§2 After hearing the parties, or at their request, the judge can, for a just reason, extend before they expire times fixed by himself or agreed by the parties. These times can never validly be shortened without the consent of the parties.
§3 The judge is to ensure that litigation is not unduly prolonged by reason of postponement.
|Canon 1466.||Where the law does not establish fixed times for concluding procedural actions, the judge is to define them, taking into consideration the nature of each act.|
|Canon 1467.||If the day appointed for a judicial action is a holiday, the fixed term is considered to be postponed to the first subsequent day which is not a holiday.|
|Processes » Trials in General » The Discipline To Be Observed in Tribunals » The place of the trial|
|Canon 1468.||As far as possible, the place where each tribunal sits is to be an established office which is open at stated times.|
|Canon 1469.||§1 A judge who is forcibly expelled from his territory or prevented from exercising jurisdiction there, can exercise his jurisdiction and deliver judgement outside the territory. The diocesan Bishop is, however, to be informed of the matter.
§2 Apart from the circumstances mentioned in §1, the judge, for a just reason and after hearing the parties, can go outside his own territory to gather evidence. This is
to be done with the permission of, and in a place designated by, the diocesan Bishop of the place to which he goes.
|Processes » Trials in General » The Discipline To Be Observed in Tribunals » Persons to be admitted to the court and the manner of preparing and keeping the acts|
|Canon 1470.||§1 Unless particular law prescribes otherwise, when cases are being heard before the tribunal, only those persons are to be present whom the law or the judge decides are necessary for the hearing of the case.
§2 The judge can with appropriate penalties take to task all who, while present at a trial, are gravely lacking in the reverence and obedience due to the tribunal. He can, moreover, suspend advocates and procurators from exercising their office in ecclesiastical tribunals.
|Canon 1471.||If a person to be interrogated uses a language unknown to the judge or the parties, an interpreter, appointed by the judge and duly sworn, can be employed in the case. Declarations are to be committed to writing in the original language, and a translation is to be added. An interpreter is also to be used if a deaf and dumb person must be interrogated, unless the judge prefers that replies to the questions he has asked be given in writing.|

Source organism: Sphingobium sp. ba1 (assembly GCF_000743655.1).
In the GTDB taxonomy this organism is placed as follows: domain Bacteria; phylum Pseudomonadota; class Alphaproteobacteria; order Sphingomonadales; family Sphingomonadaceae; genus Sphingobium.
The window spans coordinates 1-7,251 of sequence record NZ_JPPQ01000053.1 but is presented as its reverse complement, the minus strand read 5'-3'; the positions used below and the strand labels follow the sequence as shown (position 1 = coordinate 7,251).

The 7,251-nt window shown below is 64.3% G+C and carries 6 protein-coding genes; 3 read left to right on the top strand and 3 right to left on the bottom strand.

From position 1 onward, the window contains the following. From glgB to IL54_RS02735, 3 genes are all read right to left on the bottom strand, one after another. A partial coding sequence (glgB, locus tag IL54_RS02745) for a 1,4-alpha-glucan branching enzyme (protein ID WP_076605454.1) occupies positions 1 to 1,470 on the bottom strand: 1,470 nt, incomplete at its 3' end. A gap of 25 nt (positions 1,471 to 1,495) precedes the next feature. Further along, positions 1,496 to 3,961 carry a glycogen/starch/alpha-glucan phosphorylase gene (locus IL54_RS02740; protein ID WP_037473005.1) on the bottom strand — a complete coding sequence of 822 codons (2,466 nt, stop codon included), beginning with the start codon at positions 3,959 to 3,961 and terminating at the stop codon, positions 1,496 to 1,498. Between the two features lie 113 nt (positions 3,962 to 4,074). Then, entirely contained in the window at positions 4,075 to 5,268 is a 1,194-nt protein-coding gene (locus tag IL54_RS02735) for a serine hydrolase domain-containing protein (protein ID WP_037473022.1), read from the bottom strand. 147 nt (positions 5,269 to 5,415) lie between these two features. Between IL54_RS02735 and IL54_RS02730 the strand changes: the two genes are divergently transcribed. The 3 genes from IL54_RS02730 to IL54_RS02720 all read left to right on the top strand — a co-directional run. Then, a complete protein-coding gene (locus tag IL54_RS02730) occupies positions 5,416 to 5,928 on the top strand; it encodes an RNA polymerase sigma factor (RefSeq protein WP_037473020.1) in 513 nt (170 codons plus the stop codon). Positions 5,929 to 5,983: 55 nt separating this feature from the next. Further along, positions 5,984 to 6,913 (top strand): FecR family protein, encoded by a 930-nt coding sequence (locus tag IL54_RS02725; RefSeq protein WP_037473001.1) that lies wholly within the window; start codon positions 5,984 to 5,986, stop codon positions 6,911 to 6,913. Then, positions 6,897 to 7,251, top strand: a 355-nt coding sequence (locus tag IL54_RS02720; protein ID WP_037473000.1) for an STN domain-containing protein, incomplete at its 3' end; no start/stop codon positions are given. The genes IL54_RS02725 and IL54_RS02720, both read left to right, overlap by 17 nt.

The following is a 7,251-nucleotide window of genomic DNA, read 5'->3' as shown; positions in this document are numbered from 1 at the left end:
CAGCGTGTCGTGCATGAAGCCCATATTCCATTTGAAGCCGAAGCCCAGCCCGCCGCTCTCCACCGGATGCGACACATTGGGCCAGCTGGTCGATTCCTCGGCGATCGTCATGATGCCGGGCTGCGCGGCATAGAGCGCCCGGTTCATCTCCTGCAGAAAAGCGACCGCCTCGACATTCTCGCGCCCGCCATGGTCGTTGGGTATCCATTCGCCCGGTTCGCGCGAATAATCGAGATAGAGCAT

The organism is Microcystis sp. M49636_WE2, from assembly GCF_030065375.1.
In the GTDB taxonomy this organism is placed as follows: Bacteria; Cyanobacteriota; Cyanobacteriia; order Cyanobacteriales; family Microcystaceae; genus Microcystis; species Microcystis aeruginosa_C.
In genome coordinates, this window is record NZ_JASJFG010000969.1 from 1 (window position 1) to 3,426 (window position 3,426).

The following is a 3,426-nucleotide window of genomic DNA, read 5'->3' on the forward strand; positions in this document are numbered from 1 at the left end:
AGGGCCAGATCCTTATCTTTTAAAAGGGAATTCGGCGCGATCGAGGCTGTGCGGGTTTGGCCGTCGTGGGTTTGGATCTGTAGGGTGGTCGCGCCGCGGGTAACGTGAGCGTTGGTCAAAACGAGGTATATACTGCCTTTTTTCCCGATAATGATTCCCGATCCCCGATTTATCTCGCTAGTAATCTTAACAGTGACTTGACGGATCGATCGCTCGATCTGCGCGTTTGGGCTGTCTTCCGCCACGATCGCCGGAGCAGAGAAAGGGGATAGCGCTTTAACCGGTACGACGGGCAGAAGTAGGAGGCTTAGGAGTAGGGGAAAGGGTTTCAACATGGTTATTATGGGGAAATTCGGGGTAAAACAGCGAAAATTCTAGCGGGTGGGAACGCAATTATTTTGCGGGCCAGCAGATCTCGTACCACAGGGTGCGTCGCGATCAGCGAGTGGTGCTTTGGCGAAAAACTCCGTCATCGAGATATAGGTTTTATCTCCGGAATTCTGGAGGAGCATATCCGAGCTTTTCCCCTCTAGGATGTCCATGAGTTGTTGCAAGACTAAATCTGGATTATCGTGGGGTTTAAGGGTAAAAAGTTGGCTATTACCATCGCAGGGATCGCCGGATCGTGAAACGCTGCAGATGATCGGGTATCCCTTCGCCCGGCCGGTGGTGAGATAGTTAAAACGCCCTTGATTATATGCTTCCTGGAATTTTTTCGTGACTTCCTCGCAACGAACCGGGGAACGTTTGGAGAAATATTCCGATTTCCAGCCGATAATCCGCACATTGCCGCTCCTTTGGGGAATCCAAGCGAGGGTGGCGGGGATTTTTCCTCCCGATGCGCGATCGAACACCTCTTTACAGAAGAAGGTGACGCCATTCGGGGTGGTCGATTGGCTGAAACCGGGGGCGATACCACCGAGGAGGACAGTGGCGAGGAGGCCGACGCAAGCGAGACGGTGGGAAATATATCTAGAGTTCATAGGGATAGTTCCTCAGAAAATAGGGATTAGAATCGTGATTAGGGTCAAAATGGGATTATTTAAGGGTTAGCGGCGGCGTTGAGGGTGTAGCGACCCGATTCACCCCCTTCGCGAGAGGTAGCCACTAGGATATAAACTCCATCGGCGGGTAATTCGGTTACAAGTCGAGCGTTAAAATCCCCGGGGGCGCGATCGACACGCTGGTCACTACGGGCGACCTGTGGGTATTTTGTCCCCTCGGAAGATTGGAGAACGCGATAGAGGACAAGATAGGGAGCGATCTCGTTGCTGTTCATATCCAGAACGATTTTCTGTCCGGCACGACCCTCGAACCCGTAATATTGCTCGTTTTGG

|Canon 1472.||§1 Judicial acts must be in writing, both those which refer to the merits of the case, that is, the acts of the case, and those which refer to the procedure, that is, the procedural acts.
§2 Each page of the acts is to be numbered and bear a seal of authenticity.
|Canon 1473.||Whenever the signature of parties or witnesses is required in judicial acts, and the party or witness is unable or unwilling to sign, this is to be noted in the acts.
At the same time the judge and the notary are to certify that the act was read verbatim to the party or witness, and that the party or witness was either unable or unwilling to sign.
|Canon 1474.||§1 In the case of an appeal, a copy of the acts is to be sent to the higher tribunal, with a certification by the notary of its authenticity.
§2 If the acts are in a language unknown to the higher tribunal, they are to be translated into another language known to it. Suitable precautions are to be taken to ensure that the translation is accurate.
|Canon 1475.||§1 When the trial has been completed, documents which belong to private individuals must be returned to them, though a copy of them is to be retained.
§2 Without an order from the judge, notaries and the chancellor are forbidden to hand over to anyone a copy of the judicial acts and documents obtained in the process.